- Course withdrawals (W grade) after the drop/add period are not included in the GPA calculation, but are considered a non-completion of attempted coursework.
- Incomplete courses and I-grades are not included in the GPA calculation and are considered a non-completion of attempted coursework until the coursework is completed and graded with a permanent grade.
- Audited courses (AU grade) and other noncredit coursework is not considered attempted coursework or included within the GPA calculation, nor is the coursework considered for financial aid eligibility.
- A satisfactory (S) grade or a passing (P) grade is treated as attempted credits which are earned, but is not included in calculation of GPA.
- F grades are treated as attempted credits that were not earned and are included both in the calculation of GPA and minimum completion rate.
- If no grade is reported or a grade of X, the coursework is not included in the GPA calculation but is considered a non-completion of attempted coursework until the coursework is completed and graded with a permanent grade.
- The highest grade earned in a course that is repeated will count in the GPA computation, but every repeated attempt will be included in the completion rate determinations.
Students who fail to meet the minimum cumulative grade-point average standard (2.0 for undergraduates and 3.0 for graduate students) or fail to complete at least two-thirds of cumulative credits attempted will be placed on Financial Aid Warning for the subsequent semester/period of enrollment. Students are still eligible for financial aid during the "Warning" semester.
Students receiving financial aid for the first time will be placed on Financial Aid Warning if they do not meet the minimum grade point average or course completion standards as noted in this policy based on previous periods of enrollment prior to applying for financial aid.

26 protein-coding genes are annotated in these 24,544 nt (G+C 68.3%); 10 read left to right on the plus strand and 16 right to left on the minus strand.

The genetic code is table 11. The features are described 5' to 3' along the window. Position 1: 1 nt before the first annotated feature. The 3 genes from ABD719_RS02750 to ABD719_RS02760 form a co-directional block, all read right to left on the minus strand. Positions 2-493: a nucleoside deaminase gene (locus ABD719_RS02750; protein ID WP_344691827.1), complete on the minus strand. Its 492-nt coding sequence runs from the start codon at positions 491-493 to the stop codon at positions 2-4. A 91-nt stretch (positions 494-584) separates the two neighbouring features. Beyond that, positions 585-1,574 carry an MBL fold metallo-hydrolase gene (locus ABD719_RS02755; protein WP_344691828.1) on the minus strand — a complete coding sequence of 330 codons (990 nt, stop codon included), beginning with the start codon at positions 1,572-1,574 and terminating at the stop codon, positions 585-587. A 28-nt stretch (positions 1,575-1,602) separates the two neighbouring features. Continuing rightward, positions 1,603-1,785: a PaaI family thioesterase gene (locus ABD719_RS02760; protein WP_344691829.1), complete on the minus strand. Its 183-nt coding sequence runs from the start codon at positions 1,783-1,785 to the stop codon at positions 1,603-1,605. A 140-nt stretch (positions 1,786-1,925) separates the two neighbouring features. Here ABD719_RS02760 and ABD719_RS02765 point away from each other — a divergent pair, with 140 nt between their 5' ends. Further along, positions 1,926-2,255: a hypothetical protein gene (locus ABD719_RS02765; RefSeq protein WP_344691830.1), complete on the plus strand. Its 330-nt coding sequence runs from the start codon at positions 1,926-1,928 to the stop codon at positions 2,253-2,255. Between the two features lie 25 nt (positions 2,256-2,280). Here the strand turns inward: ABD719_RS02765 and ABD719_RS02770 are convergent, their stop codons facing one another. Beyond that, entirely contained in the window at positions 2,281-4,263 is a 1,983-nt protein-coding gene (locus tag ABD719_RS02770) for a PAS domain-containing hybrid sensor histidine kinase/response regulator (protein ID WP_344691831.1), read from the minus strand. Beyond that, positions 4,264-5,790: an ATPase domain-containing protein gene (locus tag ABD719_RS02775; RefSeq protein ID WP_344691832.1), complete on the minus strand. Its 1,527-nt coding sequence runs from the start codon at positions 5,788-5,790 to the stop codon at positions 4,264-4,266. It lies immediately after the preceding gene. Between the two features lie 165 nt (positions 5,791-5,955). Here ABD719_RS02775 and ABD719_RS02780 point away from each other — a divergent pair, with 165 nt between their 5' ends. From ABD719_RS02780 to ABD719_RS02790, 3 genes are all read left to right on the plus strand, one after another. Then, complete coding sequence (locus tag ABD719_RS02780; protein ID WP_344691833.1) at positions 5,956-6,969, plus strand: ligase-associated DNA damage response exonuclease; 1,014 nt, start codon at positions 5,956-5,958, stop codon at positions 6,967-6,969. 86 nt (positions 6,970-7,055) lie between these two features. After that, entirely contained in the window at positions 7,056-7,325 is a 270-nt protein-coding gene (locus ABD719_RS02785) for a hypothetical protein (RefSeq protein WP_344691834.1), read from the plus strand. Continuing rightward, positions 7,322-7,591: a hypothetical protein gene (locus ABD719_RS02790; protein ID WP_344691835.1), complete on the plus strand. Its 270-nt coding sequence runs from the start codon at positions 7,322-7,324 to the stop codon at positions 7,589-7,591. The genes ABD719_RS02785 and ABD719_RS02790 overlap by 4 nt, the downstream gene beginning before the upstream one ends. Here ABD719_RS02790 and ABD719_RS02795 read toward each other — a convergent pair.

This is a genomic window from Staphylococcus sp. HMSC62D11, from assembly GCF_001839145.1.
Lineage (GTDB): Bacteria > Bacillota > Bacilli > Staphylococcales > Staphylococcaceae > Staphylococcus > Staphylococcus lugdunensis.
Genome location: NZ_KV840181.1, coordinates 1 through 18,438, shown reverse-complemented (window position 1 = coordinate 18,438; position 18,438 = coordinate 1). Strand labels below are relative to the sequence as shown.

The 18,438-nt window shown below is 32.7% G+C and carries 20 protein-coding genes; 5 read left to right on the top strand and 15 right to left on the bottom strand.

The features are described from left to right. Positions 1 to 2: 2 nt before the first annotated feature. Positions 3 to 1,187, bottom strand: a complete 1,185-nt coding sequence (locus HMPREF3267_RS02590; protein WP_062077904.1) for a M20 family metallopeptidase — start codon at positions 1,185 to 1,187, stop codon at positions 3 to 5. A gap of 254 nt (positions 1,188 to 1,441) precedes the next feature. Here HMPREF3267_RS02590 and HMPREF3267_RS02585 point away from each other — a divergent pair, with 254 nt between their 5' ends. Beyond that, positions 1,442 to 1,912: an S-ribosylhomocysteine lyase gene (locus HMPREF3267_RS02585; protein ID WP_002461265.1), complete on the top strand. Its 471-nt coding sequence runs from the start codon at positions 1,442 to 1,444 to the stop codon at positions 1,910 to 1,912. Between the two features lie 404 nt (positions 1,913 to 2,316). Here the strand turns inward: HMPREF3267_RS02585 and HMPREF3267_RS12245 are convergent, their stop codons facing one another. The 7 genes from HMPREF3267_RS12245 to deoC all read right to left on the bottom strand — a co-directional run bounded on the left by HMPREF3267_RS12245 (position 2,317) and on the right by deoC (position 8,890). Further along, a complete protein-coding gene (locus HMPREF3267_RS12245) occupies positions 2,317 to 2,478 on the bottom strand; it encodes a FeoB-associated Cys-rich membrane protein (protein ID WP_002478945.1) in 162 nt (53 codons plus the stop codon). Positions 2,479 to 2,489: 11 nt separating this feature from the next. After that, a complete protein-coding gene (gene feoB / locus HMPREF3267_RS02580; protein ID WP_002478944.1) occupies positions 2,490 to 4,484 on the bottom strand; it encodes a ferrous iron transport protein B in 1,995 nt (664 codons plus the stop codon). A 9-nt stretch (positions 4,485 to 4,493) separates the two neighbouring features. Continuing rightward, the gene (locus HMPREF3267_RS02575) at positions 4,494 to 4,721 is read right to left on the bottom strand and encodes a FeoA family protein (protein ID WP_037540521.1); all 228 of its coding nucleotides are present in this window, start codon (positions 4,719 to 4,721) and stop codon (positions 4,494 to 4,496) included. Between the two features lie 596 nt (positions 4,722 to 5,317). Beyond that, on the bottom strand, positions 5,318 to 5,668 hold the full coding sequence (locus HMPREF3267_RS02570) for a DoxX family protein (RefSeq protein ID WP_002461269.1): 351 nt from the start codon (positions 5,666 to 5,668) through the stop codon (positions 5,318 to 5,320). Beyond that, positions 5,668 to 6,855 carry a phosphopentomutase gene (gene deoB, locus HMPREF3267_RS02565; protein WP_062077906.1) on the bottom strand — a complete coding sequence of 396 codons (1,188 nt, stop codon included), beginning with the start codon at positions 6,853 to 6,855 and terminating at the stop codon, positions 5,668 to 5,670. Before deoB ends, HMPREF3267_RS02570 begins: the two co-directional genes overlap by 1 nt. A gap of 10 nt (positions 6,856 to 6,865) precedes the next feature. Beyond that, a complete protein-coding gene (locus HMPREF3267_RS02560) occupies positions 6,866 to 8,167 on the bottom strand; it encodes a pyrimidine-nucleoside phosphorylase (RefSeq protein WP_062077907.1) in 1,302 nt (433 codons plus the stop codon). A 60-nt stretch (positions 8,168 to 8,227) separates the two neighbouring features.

Students who, while on Financial Aid Warning, fail to maintain the minimum completion rate and/or fail to maintain the minimum cumulative GPA requirement will be placed on Financial Aid Suspended status for subsequent semester/period of enrollment. No financial aid will be disbursed during subsequent semesters/periods of enrollment until the student regains financial aid eligibility by being removed from Financial Aid Suspended status.
Students applying for aid for the first time will not be eligible for financial aid and will be placed on Financial Aid Suspension if they did not meet the minimum grade point average or course completion standards as noted in this policy based on the two previous consecutive semesters prior to applying for financial aid.
Students who do not complete their program within the Maximum Timeframe lose eligibility for financial aid and are placed on Financial Aid Suspension status.
Reinstatement of financial aid after a student is placed in Financial Aid Suspended status is achieved in one of the following ways:
- The student submits a written letter of appeal and the Financial Aid Appeals Committee grants the appeal. The student is placed on Financial Aid Probation for the semester/period of enrollment rather than in Financial Aid Suspended status.